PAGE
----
BACKGROUND: There is little research which examines disability status and the employment decisions of the US immigrant working-age population.
METHODS: The 2007 American Community Survey data were analyzed to compare disabilities and employment characteristics between immigrant and US-born adults 18-64 years of age. Separate logistic regression models of employment were constructed among persons with disabilities and among persons without disabilities. Each multivariate model included nativity/citizenship, sex, race/ethnicity, age, and education.
RESULTS: In 2007, 40.8% (95% CI: 39.9-41.7) of immigrants with disabilities were employed, while only 34.9% (95% CI: 34.6-35.2) of US-born persons with disabilities were employed. For each type of disability, including difficulty working, immigrants with disabilities were more likely than their US-born counterparts to be employed. The median wage/salary incomes for persons with disabilities, foreign-born and US-born, respectively, were $20,000 and $22,000. In contrast, the median wage/salary incomes of foreign-born persons with mental impairments, self-care limitations, or participation restrictions exceeded those of US-born persons with these same disabilities. Nativity and citizenship had different effects in separate logistic models of employment for persons with disabilities and persons without disabilities. Among persons with disabilities, foreign-born citizens were more likely to be employed than the US-born, OR = 1.40 (95% CI: 1.33-1.48), and non-citizens were also more likely to be employed, OR = 1.74 (95% CI: 1.62-1.87), than US-born persons. Among persons without disabilities, foreign-born non-citizens were less likely to be employed than the US-born, OR = 0.82 (95% CI: 0.82-0.85).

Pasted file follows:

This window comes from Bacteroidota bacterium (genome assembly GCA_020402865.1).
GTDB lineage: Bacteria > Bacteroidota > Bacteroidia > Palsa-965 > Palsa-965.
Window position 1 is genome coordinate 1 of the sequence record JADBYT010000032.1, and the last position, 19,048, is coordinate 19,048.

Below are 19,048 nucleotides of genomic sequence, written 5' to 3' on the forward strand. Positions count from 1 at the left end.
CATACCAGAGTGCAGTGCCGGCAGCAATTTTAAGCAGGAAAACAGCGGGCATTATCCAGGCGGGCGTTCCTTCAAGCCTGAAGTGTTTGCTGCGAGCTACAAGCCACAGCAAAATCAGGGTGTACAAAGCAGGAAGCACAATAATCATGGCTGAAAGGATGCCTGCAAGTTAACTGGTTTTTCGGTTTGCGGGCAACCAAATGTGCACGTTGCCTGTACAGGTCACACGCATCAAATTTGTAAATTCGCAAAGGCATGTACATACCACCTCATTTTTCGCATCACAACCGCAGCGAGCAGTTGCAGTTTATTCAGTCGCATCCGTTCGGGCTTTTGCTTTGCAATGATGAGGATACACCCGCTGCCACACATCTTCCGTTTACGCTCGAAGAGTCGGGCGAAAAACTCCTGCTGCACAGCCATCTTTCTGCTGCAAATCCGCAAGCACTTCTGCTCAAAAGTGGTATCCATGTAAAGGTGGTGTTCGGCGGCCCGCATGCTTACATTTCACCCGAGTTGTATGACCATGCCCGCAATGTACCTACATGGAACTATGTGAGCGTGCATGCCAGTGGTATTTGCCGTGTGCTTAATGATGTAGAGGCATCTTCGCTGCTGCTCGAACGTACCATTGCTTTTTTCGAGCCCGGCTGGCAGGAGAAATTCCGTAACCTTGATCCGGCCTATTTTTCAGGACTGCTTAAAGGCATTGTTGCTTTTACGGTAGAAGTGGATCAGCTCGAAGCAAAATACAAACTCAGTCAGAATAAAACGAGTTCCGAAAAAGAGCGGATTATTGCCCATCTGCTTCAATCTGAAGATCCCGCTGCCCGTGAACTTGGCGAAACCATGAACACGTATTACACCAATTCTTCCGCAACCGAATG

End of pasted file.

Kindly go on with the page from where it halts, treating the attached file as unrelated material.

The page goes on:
CONCLUSION: Immigrants with disabilities were more frequently employed than US-born persons with disabilities for all types of disabilities.